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If you’re in the market for a big phone, Apple is ready with a new phone, and if you want it to come with all the features everyone else has plus that lovely Apple touch, the news is very good.
The second generation of the iPhone 6 is here, and with it a new moniker. Or an old moniker attached to a new generation, because we’ve seen Apple use the “S” before.
In 2015, you’ll find Apple’s “S” return for the iPhone 6s and iPhone 6s Plus, two variants that take last year’s basic models and upgrade them from the inside out, throwing in new screen technology, new processors, more memory, faster WiFi, faster 4G, and better cameras.
Sure, they may look the same, but the iPhone 6 Plus and iPhone 6s Plus are totally different, so what’s changed?
For starters, there’s a new chip underneath, with the Apple A9 processor the new piece of silicon found here, featuring an M9 motion coprocessor built into the unit and paired with 2GB RAM.
Apple’s iOS 9 runs here out of the box, which is the operating system other iPhones can upgrade to if they have some spare time, but on this phone it’s here waiting for you the moment you take it out.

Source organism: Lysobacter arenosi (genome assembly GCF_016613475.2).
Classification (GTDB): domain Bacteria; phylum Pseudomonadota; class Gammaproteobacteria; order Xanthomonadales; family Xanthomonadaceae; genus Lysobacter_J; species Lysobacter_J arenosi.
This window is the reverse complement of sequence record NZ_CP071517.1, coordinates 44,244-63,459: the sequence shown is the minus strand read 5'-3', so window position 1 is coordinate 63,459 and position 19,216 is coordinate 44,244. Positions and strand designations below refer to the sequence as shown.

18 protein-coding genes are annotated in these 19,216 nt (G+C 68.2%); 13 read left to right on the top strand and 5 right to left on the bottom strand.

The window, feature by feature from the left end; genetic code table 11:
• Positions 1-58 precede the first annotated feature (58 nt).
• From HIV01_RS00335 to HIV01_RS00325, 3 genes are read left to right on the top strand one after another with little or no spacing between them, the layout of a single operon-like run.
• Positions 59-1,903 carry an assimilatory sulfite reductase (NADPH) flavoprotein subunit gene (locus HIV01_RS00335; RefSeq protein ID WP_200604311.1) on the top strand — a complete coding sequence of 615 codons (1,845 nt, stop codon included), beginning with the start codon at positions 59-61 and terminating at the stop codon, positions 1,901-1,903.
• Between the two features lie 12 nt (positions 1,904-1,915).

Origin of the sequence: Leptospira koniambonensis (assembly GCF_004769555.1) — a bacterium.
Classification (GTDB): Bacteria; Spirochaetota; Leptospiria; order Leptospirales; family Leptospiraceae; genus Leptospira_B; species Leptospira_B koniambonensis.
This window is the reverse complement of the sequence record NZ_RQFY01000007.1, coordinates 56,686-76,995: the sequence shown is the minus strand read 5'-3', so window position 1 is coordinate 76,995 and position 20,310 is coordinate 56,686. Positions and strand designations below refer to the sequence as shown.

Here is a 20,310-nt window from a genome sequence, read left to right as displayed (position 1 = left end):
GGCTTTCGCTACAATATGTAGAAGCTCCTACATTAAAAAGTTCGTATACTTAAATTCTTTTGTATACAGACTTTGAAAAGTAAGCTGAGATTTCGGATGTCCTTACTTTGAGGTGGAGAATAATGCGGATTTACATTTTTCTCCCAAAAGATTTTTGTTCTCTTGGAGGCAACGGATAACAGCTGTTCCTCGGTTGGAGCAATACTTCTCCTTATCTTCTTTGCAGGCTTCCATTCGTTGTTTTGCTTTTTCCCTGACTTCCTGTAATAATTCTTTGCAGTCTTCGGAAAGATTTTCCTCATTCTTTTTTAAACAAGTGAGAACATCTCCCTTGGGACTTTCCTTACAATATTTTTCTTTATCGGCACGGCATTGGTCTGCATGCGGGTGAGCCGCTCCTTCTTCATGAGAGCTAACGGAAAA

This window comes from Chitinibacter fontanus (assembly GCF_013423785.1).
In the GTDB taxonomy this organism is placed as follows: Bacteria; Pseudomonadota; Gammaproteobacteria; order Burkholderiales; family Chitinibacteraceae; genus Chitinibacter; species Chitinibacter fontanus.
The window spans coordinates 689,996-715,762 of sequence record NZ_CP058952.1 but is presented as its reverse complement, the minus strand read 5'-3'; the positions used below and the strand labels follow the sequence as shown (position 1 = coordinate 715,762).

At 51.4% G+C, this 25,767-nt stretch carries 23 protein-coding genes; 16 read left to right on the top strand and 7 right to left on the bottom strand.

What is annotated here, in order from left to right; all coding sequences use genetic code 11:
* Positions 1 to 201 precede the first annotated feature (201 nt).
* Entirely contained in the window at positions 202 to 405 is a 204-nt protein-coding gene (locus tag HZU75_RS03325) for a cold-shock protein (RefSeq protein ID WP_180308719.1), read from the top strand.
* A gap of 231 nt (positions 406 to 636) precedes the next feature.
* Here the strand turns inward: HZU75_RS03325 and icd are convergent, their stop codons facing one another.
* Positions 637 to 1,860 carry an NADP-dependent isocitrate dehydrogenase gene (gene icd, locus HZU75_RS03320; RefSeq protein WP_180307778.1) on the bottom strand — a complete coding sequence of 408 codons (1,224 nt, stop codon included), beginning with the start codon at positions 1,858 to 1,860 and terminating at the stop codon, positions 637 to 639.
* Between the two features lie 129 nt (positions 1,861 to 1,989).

Connection options have been improved a little, with 802.11a/b/g/n and 802.11/ac WiFi provided here, Bluetooth upgraded to 4.2 with A2DP and Low Energy (LE), while GPS and A-GPS make an appearance alongside a limited version of Near-Field Communication (NFC) used only for Apple’s payment technology “ApplePay” which has yet to be rolled out in Australia.
4G connectivity is also part of the package, providing a high speed LTE modem in the phone, capable of netting some super fast download speeds where they count.
The cameras have also changed, and these start on the back, with that rear camera jumping from an 8 megapixel shooter with a dual-tone flash to a 12 megapixel camera with a dual-tone flash, complete with optical image stabilisation.
Video capture has also been boosted here, jumping from 1080p Full HD movie capture to 4K Ultra HD video capture, while the slow motion jumps from a capture in 720p in the iPhone 6 Plus to 1080p in the iPhone 6s Plus.
Optical image stabilisation has always been offered by the Plus models, too, something we’re told has to do with the size of the stabilisation technology and how it will only fit in the big model, and you’ll find it in the iPhone 6s Plus again, still not on the iPhone 6s, with this now able to stabilise video if need be.
The front camera has also taken a change, with a huge jump from a 1.2 megapixel FaceTime HD camera to something a little more impressive, running with 5 megapixels instead.